She was a person of the light. Empowered in a sense. Born of two different worlds, very often conflicted. She was abandoned when I met her. Lost between parents and so called boyfriends.

      I saw in her a beauty of person. Simple (may I say humble), yet intelligent and strong willed. She was my forever, and I thought she felt the same.

      The day she was killed was the two days after we shared a warm Fourth of July together. We were leaving post through a north gate. I remember seeing the lights flashing before she asked me something I do not remember. She was hit on the diver’s side.

      I gained consciousnesses with her on my lap and me with my arms around her. I remember her face from time to time. A paramedic told me to not touch and I fell unconscious again. The hardest time after that was waiting in a Baltimore ER for doctor to tell me she died.

      I cried at her full military funeral. I continued to live my life. I think of her often, too. But I know, for God is in Heaven, she watches over the ones she loves. With her Opa besides and all my ancestors and hers. Der Herr Godt nimbt, der Herr Godt gibt.

      .

      • stickynotequeen August 22, 2012 at 9:23 pm #

        Clint,
        I am so glad you found my blog and appreciated my tribute to Malaika. She was a truly special person who touched many lives and I miss her everyday too.
        I know that you went through a lot having been in the accident and I can’t imagine how hard that was to deal with. I hope you are in a great place in life now and that you will keep in touch with me.

        -Jenny

      • Karin Browne August 22, 2012 at 9:55 pm #

        Hi Jenny, this is Malaika’s mom. I just saw your answer to Clint. I’ve been looking for him all those years. Please, would you give him my e-mail address ? I live in VA now with my daughters. I would absolutely love to hear from you and him. The last time I saw you all was at the funeral but I think of you often. Please get in touch through e-mail makili3@yahoo.com (or fb …)

      • Karin Browne August 22, 2012 at 10:03 pm #

        Clint, I hope you get this. I’ve been searching for you, too. Difficult for a while, but I live in VA now with my daughters. Much has happened and I’d love to hear from you.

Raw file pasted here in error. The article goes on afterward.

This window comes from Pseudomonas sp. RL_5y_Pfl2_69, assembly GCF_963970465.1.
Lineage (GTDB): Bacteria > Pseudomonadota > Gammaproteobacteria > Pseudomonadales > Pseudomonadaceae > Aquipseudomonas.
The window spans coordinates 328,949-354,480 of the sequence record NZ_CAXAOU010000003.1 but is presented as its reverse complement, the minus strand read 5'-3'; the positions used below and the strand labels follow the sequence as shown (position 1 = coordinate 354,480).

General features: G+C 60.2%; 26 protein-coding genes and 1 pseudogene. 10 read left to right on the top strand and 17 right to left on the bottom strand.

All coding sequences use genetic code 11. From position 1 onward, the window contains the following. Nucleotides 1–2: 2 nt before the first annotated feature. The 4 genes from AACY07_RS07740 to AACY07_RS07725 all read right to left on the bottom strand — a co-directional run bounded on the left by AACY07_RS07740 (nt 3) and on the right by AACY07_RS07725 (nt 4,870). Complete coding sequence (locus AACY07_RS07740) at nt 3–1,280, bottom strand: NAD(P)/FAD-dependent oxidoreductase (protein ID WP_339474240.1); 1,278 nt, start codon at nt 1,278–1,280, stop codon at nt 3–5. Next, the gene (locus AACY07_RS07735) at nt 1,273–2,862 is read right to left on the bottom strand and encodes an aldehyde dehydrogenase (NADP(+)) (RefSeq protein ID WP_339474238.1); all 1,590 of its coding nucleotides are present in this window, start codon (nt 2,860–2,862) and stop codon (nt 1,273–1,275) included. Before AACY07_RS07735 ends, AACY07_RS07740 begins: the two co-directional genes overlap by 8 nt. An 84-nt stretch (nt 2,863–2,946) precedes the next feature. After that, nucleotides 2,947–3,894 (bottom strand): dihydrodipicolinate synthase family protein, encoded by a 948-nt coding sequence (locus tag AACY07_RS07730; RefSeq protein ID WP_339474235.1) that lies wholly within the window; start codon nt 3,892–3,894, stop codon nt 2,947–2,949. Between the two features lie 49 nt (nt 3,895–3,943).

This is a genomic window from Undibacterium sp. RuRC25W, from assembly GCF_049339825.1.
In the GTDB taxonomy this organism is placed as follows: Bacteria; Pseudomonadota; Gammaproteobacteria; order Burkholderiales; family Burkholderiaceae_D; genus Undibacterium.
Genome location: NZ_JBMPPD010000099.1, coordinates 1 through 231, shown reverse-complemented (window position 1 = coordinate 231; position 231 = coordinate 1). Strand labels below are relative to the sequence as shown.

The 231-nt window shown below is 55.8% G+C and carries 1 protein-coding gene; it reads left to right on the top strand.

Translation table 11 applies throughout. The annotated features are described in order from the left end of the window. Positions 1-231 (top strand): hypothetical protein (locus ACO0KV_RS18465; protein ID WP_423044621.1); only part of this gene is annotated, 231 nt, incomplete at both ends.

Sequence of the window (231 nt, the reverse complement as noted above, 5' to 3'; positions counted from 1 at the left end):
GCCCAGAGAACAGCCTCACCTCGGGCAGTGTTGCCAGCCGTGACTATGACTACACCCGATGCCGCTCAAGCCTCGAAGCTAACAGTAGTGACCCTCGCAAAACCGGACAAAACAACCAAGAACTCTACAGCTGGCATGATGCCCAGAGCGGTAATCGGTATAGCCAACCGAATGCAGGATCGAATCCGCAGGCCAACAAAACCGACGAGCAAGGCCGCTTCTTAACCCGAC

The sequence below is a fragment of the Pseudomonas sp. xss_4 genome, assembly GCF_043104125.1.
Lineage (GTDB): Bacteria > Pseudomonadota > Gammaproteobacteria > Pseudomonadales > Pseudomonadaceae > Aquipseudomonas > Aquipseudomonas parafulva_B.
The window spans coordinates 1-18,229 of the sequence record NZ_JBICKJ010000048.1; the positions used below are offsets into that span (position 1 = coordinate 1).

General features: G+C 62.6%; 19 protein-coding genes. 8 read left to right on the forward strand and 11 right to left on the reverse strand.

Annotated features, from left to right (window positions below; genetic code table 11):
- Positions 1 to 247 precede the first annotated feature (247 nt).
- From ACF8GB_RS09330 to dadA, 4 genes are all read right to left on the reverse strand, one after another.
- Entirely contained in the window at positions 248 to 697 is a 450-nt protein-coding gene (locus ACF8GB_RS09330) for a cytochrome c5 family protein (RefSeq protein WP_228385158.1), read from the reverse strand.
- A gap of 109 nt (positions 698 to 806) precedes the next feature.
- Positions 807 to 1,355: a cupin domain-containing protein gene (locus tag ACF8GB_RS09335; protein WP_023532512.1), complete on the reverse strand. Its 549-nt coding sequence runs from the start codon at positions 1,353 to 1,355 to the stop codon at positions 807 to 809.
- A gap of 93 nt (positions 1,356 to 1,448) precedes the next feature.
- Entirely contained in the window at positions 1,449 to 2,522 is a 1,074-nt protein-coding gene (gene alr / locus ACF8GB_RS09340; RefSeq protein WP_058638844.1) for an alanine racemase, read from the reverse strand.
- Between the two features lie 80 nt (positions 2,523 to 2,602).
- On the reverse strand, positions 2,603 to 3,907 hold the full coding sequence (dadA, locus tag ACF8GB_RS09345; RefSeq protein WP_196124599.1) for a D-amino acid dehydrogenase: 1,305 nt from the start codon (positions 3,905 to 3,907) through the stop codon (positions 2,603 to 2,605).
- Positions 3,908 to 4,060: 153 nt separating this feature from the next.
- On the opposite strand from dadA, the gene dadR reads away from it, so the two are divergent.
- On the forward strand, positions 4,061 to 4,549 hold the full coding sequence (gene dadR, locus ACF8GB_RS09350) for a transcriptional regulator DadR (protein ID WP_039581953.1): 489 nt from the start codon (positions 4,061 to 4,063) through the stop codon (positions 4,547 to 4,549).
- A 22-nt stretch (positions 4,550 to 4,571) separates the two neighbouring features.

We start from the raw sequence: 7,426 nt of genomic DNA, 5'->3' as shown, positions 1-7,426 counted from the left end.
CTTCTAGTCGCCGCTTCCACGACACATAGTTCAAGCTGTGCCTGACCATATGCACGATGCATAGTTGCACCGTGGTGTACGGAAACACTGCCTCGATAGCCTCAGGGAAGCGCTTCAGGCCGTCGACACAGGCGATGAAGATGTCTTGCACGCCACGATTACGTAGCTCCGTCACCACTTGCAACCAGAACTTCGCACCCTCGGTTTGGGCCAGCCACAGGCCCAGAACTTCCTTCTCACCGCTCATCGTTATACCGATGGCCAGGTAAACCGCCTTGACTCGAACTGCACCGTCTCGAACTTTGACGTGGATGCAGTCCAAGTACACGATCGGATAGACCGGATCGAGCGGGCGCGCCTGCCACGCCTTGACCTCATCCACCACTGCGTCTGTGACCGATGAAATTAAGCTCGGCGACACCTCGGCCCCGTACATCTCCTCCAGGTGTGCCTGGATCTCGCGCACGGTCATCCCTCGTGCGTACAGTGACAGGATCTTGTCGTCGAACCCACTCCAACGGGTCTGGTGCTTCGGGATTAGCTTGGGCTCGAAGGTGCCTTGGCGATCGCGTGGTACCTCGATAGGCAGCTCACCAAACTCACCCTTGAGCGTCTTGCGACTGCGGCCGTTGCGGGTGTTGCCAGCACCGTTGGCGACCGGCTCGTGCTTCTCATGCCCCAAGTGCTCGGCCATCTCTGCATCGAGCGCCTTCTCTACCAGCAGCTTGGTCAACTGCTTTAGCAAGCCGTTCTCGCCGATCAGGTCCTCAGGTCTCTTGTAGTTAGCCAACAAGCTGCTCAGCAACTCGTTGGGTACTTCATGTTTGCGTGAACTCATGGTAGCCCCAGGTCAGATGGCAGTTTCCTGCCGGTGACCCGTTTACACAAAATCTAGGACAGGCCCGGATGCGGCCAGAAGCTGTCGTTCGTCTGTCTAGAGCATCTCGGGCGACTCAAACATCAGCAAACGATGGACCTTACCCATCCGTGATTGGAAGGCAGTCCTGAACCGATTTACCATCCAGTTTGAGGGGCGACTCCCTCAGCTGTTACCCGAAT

Hugs from Malaika’s mom (Karin Browne)

  10. stickynotequeen August 25, 2011 at 2:46 pm #

    Thank you so much everyone for your responses to my story, It feels good to have touched you all by my story of how I met one of the most amazing friends I’ve ever had! I think she is smiling down from Heaven today!

    • Karin (King) Browne October 8, 2011 at 4:17 am #

      I just wanted to thank you again for remembering my daughter. From time to time I still hear from some of her friends and I’m glad to see that even though she is gone, she has not been forgotten. (Doug is in Iraq again, Caty lives in the windy city, Katika is in Utah …)

      • Tara @ secretsofamomaholic.com February 23, 2012 at 11:28 pm #

        I’m so sorry for the loss of your daughter. One of my best friends lost her daughter as well and it is truly the greatest loss and challenge a mom can face in life. She was lucky to be friends with someone that loved her to write of her in this way.

      • Karin (King) Browne February 24, 2012 at 12:05 pm #

        Thank you so much. Not a day goes buy where I don’t miss this beautiful, intelligent girl with so much promise for a full life ahead of her.

  11. treasurebunny February 23, 2012 at 8:28 am #

    How dreadful.

  12. MARIE COLE February 23, 2012 at 1:50 pm #

    Beautifully said….

  13. Joanne February 23, 2012 at 3:00 pm #

    That is a wonderful and sad story. You are also a Marylander? I live in Baltimore county. My husband is in the military and deployed right now but his mission will be over soon.

    • stickynotequeen February 28, 2012 at 2:48 pm #

      Thank you for the nice comment. Yes, I live in Glen Burnie, Maryland. I guess we are not that far from one another! Thanks for visiting! Congrats on your husband coming back soon!

  14. Laura February 23, 2012 at 10:11 pm #

    I have had 2 of my best friends being killed in a car accident, so I understand what you went through. This was a great tribute to her.

    Happy SITS Day!

  15. Tara @ secretsofamomaholic.com February 23, 2012 at 11:26 pm #

    Amazing homage to your friend. She is smiling from above as each and every one of us reads this beautiful tribute to her. Your writing is truly inspirational- thank you for sharing.

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  1. Ultimate Blog Party 2012! « stickynotequeen - April 16, 2012